LawProse Lesson #302: Quotations: Unnoted corrections.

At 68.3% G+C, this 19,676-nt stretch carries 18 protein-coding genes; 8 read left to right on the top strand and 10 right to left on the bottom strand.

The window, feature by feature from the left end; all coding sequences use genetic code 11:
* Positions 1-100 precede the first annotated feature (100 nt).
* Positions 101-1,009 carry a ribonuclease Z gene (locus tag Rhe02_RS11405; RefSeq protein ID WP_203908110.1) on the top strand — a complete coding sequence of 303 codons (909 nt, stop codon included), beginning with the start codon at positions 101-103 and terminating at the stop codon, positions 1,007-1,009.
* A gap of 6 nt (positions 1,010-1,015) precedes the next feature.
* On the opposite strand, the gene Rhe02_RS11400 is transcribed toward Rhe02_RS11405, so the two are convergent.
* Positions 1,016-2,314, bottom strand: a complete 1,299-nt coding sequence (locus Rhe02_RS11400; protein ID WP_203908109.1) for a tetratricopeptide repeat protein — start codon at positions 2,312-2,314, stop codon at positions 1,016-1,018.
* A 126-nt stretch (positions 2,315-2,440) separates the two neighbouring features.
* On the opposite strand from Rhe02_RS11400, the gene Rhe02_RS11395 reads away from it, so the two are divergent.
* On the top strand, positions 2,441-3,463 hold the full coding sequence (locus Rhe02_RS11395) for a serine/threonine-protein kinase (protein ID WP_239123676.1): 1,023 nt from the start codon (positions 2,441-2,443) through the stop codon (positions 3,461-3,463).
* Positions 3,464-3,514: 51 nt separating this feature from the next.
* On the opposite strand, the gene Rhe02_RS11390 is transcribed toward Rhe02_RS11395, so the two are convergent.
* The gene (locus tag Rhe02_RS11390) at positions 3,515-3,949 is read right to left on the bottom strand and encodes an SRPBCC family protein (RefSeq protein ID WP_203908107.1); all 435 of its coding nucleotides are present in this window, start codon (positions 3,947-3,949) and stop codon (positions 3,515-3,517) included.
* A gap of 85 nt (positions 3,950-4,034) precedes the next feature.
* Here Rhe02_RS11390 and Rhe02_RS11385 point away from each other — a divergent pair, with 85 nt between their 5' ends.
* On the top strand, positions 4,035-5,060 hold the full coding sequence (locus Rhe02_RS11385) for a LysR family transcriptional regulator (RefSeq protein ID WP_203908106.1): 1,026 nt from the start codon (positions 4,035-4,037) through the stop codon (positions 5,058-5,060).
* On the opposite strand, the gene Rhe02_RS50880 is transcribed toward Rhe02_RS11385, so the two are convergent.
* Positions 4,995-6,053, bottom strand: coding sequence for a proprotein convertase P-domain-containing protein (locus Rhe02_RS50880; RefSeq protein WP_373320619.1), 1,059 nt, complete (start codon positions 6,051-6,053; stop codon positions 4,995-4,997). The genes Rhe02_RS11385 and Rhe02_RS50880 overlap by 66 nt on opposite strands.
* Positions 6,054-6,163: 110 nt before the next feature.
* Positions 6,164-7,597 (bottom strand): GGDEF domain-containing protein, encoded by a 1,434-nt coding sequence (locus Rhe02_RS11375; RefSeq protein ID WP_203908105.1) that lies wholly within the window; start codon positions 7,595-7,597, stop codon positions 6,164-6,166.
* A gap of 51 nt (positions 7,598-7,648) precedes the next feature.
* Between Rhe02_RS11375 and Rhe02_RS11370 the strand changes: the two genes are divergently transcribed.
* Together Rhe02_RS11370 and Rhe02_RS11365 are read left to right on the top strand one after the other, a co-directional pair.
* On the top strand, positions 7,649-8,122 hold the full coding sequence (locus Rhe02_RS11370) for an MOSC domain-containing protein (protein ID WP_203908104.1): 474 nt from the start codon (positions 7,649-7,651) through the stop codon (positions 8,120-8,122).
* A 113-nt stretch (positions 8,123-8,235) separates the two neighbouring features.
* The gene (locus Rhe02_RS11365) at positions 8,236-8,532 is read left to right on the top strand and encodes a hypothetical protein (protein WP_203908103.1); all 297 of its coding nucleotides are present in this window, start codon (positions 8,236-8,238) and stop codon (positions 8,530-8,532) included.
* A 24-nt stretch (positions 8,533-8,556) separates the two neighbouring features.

Is it ever permissible to fix a trivial mistake in a quotation without noting it in your citation? Less so in legal writing than in other types—as most legal writers would insist. Some nonlegal style manuals do allow writers to silently correct obvious errors such as missing periods, unclosed parentheses, or misspellings. For example, The Chicago Manual of Style allows writers to change, without note, a capital on the first word of a quotation to lowercase, or to change a lowercase letter to a capital. In law this practice is avoided, as the Chicago Manual explicitly notes. It’s an unwise practice because it could put your credibility in question. Yet a certain degree of regularization to house style is allowed even in law. Seven circumstances are most common: (1) double quotation marks can be changed to single, or vice versa, with a quote within a quote; (2) punctuation relative to quotation marks should be adjusted—for example, the British system to American, or vice versa; (3) double hyphens can be turned into a full dash; (4) curly quotes can be imposed in place of straight ones; (5) en-dashes can be changed to hyphens, or hyphens to en-dashes, if the source material has printed them incorrectly; (6) the antiquated long s (looking like an f) should certainly be regularized to s (hence an 18th-century passage reading the kindnefs of your afsuaging words becomes the kindness of your assuaging words); and (7) foreign forms of the question mark or quotation marks (such as « ») should be replaced. That’s the tradition. But next week: “cleaned-up” quotations followed by a “cleaned-up” citation.